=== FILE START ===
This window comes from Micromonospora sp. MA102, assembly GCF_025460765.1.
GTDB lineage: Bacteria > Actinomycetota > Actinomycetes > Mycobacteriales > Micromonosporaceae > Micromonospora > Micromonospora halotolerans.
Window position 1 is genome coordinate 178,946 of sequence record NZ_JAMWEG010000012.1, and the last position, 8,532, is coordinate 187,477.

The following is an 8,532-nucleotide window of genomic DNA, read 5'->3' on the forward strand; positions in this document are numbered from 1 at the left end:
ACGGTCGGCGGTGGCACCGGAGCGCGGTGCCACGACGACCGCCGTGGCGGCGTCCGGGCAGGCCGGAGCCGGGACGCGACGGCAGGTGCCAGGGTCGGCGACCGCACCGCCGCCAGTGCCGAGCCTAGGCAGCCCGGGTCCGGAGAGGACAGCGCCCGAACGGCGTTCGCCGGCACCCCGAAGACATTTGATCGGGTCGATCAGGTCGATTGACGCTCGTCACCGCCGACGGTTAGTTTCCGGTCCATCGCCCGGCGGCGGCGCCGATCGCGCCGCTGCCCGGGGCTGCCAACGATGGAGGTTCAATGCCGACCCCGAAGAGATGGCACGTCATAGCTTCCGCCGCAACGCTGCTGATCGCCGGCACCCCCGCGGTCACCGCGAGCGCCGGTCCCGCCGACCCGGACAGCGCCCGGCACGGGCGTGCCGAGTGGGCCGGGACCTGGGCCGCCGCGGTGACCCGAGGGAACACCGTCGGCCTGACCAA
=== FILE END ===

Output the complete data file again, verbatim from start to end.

This window comes from Micromonospora sp. MA102, assembly GCF_025460765.1.
GTDB lineage: Bacteria > Actinomycetota > Actinomycetes > Mycobacteriales > Micromonosporaceae > Micromonospora > Micromonospora halotolerans.
Window position 1 is genome coordinate 178,946 of sequence record NZ_JAMWEG010000012.1, and the last position, 8,532, is coordinate 187,477.

The following is an 8,532-nucleotide window of genomic DNA, read 5'->3' on the forward strand; positions in this document are numbered from 1 at the left end:
ACGGTCGGCGGTGGCACCGGAGCGCGGTGCCACGACGACCGCCGTGGCGGCGTCCGGGCAGGCCGGAGCCGGGACGCGACGGCAGGTGCCAGGGTCGGCGACCGCACCGCCGCCAGTGCCGAGCCTAGGCAGCCCGGGTCCGGAGAGGACAGCGCCCGAACGGCGTTCGCCGGCACCCCGAAGACATTTGATCGGGTCGATCAGGTCGATTGACGCTCGTCACCGCCGACGGTTAGTTTCCGGTCCATCGCCCGGCGGCGGCGCCGATCGCGCCGCTGCCCGGGGCTGCCAACGATGGAGGTTCAATGCCGACCCCGAAGAGATGGCACGTCATAGCTTCCGCCGCAACGCTGCTGATCGCCGGCACCCCCGCGGTCACCGCGAGCGCCGGTCCCGCCGACCCGGACAGCGCCCGGCACGGGCGTGCCGAGTGGGCCGGGACCTGGGCCGCCGCGGTGACCCGAGGGAACACCGTCGGCCTGACCAA